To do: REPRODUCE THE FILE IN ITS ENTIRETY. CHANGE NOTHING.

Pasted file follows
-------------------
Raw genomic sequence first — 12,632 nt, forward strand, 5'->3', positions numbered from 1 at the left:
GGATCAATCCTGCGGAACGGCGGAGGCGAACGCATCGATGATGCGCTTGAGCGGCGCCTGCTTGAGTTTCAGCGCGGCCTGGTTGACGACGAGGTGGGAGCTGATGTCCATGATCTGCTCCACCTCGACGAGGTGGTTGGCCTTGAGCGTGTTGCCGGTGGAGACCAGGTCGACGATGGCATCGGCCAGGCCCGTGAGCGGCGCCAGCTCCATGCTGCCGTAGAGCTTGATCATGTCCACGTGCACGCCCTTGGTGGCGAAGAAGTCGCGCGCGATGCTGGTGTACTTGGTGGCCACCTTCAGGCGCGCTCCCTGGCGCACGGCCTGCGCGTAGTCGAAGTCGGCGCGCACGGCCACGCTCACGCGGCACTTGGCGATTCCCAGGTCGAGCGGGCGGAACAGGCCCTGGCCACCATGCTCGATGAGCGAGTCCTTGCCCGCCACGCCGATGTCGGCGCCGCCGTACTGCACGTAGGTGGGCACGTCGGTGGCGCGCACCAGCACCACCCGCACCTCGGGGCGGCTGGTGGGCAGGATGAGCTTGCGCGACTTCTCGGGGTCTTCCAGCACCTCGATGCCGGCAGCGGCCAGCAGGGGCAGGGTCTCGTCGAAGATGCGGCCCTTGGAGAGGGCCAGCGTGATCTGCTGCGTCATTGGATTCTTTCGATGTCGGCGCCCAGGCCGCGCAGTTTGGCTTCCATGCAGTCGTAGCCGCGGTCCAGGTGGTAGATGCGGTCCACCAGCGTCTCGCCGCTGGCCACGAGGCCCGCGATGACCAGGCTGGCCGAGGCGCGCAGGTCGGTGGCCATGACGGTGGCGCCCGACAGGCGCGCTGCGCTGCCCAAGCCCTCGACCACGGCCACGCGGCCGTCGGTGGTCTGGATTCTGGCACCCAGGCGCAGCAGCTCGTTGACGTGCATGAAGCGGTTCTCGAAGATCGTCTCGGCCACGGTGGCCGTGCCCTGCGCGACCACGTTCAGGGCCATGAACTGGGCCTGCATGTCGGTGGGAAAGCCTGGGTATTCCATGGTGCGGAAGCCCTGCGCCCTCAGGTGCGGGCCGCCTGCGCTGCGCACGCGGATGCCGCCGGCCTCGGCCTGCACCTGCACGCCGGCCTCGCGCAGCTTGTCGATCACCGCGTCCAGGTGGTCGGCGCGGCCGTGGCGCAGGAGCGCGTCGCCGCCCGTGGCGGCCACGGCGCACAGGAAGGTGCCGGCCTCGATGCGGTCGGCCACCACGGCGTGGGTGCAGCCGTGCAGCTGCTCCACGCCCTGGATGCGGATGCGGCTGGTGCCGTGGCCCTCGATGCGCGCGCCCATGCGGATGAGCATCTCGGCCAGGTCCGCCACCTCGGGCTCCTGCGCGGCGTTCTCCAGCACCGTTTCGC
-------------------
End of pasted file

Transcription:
Raw genomic sequence first — 12,632 nt, forward strand, 5'->3', positions numbered from 1 at the left:
GGATCAATCCTGCGGAACGGCGGAGGCGAACGCATCGATGATGCGCTTGAGCGGCGCCTGCTTGAGTTTCAGCGCGGCCTGGTTGACGACGAGGTGGGAGCTGATGTCCATGATCTGCTCCACCTCGACGAGGTGGTTGGCCTTGAGCGTGTTGCCGGTGGAGACCAGGTCGACGATGGCATCGGCCAGGCCCGTGAGCGGCGCCAGCTCCATGCTGCCGTAGAGCTTGATCATGTCCACGTGCACGCCCTTGGTGGCGAAGAAGTCGCGCGCGATGCTGGTGTACTTGGTGGCCACCTTCAGGCGCGCTCCCTGGCGCACGGCCTGCGCGTAGTCGAAGTCGGCGCGCACGGCCACGCTCACGCGGCACTTGGCGATTCCCAGGTCGAGCGGGCGGAACAGGCCCTGGCCACCATGCTCGATGAGCGAGTCCTTGCCCGCCACGCCGATGTCGGCGCCGCCGTACTGCACGTAGGTGGGCACGTCGGTGGCGCGCACCAGCACCACCCGCACCTCGGGGCGGCTGGTGGGCAGGATGAGCTTGCGCGACTTCTCGGGGTCTTCCAGCACCTCGATGCCGGCAGCGGCCAGCAGGGGCAGGGTCTCGTCGAAGATGCGGCCCTTGGAGAGGGCCAGCGTGATCTGCTGCGTCATTGGATTCTTTCGATGTCGGCGCCCAGGCCGCGCAGTTTGGCTTCCATGCAGTCGTAGCCGCGGTCCAGGTGGTAGATGCGGTCCACCAGCGTCTCGCCGCTGGCCACGAGGCCCGCGATGACCAGGCTGGCCGAGGCGCGCAGGTCGGTGGCCATGACGGTGGCGCCCGACAGGCGCGCTGCGCTGCCCAAGCCCTCGACCACGGCCACGCGGCCGTCGGTGGTCTGGATTCTGGCACCCAGGCGCAGCAGCTCGTTGACGTGCATGAAGCGGTTCTCGAAGATCGTCTCGGCCACGGTGGCCGTGCCCTGCGCGACCACGTTCAGGGCCATGAACTGGGCCTGCATGTCGGTGGGAAAGCCTGGGTATTCCATGGTGCGGAAGCCCTGCGCCCTCAGGTGCGGGCCGCCTGCGCTGCGCACGCGGATGCCGCCGGCCTCGGCCTGCACCTGCACGCCGGCCTCGCGCAGCTTGTCGATCACCGCGTCCAGGTGGTCGGCGCGGCCGTGGCGCAGGAGCGCGTCGCCGCCCGTGGCGGCCACGGCGCACAGGAAGGTGCCGGCCTCGATGCGGTCGGCCACCACGGCGTGGGTGCAGCCGTGCAGCTGCTCCACGCCCTGGATGCGGATGCGGCTGGTGCCGTGGCCCTCGATGCGCGCGCCCATGCGGATGAGCATCTCGGCCAGGTCCGCCACCTCGGGCTCCTGCGCGGCGTTCTCCAGCACCGTTTCGC